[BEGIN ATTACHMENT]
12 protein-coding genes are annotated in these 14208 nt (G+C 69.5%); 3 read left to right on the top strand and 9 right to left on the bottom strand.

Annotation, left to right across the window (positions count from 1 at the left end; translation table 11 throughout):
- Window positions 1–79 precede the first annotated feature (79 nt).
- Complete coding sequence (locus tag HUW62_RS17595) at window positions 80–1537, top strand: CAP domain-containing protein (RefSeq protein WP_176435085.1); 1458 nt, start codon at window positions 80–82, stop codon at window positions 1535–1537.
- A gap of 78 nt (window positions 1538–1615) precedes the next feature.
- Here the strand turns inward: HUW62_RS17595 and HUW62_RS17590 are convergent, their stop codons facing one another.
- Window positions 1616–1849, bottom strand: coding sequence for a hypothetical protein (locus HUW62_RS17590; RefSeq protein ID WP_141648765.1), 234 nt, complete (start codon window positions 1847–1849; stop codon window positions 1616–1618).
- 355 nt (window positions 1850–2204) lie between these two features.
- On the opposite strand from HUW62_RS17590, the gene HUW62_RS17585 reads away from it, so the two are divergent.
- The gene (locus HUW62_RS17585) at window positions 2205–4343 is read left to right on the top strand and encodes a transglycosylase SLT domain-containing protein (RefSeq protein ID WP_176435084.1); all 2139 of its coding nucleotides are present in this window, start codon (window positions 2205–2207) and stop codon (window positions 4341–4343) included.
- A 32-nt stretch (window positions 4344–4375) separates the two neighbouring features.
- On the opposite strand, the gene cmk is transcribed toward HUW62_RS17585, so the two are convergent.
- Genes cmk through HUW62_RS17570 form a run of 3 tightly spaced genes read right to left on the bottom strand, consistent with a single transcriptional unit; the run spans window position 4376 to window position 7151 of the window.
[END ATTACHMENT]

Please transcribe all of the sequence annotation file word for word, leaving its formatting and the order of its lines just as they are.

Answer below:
12 protein-coding genes are annotated in these 14208 nt (G+C 69.5%); 3 read left to right on the top strand and 9 right to left on the bottom strand.

Annotation, left to right across the window (positions count from 1 at the left end; translation table 11 throughout):
- Window positions 1–79 precede the first annotated feature (79 nt).
- Complete coding sequence (locus tag HUW62_RS17595) at window positions 80–1537, top strand: CAP domain-containing protein (RefSeq protein WP_176435085.1); 1458 nt, start codon at window positions 80–82, stop codon at window positions 1535–1537.
- A gap of 78 nt (window positions 1538–1615) precedes the next feature.
- Here the strand turns inward: HUW62_RS17595 and HUW62_RS17590 are convergent, their stop codons facing one another.
- Window positions 1616–1849, bottom strand: coding sequence for a hypothetical protein (locus HUW62_RS17590; RefSeq protein ID WP_141648765.1), 234 nt, complete (start codon window positions 1847–1849; stop codon window positions 1616–1618).
- 355 nt (window positions 1850–2204) lie between these two features.
- On the opposite strand from HUW62_RS17590, the gene HUW62_RS17585 reads away from it, so the two are divergent.
- The gene (locus HUW62_RS17585) at window positions 2205–4343 is read left to right on the top strand and encodes a transglycosylase SLT domain-containing protein (RefSeq protein ID WP_176435084.1); all 2139 of its coding nucleotides are present in this window, start codon (window positions 2205–2207) and stop codon (window positions 4341–4343) included.
- A 32-nt stretch (window positions 4344–4375) separates the two neighbouring features.
- On the opposite strand, the gene cmk is transcribed toward HUW62_RS17585, so the two are convergent.
- Genes cmk through HUW62_RS17570 form a run of 3 tightly spaced genes read right to left on the bottom strand, consistent with a single transcriptional unit; the run spans window position 4376 to window position 7151 of the window.